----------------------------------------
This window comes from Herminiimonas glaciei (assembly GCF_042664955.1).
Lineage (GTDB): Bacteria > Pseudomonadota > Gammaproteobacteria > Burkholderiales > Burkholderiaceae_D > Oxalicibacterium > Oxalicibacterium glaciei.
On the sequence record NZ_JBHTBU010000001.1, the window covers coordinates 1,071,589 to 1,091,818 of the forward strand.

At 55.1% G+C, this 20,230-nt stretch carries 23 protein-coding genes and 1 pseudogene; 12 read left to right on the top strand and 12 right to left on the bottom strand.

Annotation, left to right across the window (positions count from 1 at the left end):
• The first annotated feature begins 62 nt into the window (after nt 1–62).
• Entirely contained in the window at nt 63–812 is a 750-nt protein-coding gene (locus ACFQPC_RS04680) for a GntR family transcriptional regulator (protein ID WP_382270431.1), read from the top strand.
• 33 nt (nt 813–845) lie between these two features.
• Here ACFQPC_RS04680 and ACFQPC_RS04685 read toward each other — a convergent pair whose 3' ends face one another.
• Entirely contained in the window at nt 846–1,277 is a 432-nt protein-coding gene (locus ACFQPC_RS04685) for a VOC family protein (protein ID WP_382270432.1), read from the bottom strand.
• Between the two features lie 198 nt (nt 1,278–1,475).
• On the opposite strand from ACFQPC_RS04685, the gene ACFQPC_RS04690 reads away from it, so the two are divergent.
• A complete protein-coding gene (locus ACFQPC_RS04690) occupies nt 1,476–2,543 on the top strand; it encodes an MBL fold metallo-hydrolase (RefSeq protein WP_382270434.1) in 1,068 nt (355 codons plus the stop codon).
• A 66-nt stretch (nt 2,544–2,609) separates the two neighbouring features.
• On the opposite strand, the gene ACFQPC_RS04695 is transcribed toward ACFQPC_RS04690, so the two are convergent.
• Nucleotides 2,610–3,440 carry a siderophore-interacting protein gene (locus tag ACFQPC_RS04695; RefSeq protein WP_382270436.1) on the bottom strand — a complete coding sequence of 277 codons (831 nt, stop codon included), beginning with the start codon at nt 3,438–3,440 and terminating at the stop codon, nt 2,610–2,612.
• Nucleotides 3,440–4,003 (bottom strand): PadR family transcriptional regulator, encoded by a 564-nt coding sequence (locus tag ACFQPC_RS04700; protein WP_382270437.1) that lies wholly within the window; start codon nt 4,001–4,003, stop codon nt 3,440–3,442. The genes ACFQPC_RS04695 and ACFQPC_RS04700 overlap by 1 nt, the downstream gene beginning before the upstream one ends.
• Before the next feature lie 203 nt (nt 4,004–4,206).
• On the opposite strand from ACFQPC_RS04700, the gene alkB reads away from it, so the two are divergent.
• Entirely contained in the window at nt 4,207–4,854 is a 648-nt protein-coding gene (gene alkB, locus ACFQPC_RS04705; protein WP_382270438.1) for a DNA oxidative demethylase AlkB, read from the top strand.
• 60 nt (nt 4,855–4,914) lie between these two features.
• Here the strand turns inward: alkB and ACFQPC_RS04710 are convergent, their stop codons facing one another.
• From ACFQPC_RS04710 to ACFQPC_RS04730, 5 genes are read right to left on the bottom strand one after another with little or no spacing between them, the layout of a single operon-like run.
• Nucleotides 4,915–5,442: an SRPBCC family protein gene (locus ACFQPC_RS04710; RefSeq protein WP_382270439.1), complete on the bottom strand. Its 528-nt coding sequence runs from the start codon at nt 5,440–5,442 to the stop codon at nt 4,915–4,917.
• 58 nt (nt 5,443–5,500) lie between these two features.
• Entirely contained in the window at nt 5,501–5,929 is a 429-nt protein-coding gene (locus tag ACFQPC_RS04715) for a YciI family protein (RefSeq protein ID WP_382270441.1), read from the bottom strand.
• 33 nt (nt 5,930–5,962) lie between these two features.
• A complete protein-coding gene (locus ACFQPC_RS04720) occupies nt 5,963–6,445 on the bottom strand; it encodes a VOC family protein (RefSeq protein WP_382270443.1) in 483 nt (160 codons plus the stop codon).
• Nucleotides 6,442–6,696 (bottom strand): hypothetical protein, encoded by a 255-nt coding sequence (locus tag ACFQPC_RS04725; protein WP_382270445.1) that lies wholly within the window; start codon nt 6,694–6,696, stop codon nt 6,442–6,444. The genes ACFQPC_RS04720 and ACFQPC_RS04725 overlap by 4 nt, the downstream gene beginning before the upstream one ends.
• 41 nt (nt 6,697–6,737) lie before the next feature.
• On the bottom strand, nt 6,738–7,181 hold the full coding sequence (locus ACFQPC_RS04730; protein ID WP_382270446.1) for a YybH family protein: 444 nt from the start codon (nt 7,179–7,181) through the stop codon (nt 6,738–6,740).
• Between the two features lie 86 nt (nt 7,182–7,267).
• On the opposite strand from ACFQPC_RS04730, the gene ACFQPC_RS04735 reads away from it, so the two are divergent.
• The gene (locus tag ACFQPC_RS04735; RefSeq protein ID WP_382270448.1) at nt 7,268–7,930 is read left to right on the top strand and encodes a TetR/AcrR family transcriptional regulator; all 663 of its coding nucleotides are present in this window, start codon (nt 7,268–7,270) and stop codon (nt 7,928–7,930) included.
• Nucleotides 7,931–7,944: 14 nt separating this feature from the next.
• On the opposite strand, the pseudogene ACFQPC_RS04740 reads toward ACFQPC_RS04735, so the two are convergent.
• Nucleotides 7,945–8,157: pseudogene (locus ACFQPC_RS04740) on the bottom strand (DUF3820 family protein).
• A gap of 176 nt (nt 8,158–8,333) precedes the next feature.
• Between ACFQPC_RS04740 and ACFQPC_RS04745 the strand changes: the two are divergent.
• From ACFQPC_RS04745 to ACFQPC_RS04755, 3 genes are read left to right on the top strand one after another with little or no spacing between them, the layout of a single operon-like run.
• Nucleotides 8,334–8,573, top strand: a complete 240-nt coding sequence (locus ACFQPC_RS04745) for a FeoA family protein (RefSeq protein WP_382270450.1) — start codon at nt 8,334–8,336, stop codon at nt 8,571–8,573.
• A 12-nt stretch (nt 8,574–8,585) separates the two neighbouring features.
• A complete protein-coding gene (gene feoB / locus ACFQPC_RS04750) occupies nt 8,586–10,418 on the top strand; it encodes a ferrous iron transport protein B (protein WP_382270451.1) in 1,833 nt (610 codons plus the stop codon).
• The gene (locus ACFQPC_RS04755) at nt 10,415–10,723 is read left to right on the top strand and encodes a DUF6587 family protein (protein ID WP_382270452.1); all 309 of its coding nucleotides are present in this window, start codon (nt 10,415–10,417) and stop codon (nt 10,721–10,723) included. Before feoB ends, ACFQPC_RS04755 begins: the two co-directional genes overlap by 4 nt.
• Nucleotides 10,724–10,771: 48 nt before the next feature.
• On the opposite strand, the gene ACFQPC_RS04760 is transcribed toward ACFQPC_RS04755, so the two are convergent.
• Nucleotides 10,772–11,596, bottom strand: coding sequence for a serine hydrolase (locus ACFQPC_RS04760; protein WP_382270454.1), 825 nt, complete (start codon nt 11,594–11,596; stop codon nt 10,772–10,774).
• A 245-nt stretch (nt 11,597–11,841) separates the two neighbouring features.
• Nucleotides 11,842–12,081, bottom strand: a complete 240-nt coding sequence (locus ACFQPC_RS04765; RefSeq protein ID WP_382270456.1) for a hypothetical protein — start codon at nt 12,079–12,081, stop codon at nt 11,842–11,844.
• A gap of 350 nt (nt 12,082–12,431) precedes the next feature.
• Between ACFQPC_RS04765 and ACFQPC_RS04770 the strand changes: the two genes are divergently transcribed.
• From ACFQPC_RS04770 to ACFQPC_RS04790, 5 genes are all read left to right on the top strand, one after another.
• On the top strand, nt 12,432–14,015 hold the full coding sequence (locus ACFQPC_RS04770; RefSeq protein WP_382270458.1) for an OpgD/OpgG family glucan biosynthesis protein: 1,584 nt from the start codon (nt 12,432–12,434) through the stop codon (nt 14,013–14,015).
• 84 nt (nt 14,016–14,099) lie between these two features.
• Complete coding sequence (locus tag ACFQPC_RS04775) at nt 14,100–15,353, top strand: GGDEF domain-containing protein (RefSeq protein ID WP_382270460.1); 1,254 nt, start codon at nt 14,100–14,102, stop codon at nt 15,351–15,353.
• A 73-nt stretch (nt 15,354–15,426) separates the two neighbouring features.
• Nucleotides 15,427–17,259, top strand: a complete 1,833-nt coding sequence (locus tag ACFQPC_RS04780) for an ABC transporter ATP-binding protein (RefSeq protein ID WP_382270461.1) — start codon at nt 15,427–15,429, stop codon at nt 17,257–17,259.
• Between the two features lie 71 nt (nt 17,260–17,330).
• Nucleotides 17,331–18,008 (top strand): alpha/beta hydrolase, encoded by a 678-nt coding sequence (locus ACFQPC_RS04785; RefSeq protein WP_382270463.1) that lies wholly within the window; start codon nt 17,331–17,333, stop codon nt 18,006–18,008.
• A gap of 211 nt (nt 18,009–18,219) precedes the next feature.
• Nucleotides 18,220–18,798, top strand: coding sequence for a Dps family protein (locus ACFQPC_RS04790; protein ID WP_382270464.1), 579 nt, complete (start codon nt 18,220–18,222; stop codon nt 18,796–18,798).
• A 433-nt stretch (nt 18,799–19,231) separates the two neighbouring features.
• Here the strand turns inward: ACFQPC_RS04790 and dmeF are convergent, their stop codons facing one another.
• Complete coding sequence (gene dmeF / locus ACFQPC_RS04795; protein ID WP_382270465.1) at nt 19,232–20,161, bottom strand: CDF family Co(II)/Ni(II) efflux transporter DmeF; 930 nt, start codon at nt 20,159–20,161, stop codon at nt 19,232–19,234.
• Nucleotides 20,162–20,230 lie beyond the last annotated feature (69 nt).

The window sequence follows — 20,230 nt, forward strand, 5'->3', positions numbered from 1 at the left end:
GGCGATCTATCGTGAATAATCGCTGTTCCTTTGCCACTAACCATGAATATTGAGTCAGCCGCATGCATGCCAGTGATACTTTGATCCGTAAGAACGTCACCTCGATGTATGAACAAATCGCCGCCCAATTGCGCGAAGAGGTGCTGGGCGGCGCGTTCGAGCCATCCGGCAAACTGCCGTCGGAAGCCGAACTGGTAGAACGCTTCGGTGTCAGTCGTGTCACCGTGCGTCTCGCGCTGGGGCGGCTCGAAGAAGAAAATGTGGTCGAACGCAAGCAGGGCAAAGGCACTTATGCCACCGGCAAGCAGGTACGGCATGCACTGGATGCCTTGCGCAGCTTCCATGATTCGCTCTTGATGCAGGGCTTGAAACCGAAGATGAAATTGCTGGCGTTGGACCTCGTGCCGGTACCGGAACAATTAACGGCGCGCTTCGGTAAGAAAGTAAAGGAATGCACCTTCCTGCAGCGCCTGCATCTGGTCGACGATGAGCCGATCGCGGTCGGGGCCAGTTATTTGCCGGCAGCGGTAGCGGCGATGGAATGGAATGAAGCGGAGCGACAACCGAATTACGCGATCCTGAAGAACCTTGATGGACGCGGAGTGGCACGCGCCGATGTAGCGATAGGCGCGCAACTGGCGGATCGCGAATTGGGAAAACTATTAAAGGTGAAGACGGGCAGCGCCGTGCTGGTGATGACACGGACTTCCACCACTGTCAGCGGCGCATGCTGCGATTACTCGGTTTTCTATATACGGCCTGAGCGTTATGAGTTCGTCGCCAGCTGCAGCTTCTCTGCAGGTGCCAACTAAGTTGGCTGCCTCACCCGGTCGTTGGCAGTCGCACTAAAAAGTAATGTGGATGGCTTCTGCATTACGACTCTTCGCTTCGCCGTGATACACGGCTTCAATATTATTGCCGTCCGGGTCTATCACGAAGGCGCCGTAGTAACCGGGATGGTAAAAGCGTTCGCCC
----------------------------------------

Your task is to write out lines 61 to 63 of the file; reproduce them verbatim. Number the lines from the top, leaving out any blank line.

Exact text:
• Nucleotides 18,220–18,798, top strand: coding sequence for a Dps family protein (locus ACFQPC_RS04790; protein ID WP_382270464.1), 579 nt, complete (start codon nt 18,220–18,222; stop codon nt 18,796–18,798).
• A 433-nt stretch (nt 18,799–19,231) separates the two neighbouring features.
• Here the strand turns inward: ACFQPC_RS04790 and dmeF are convergent, their stop codons facing one another.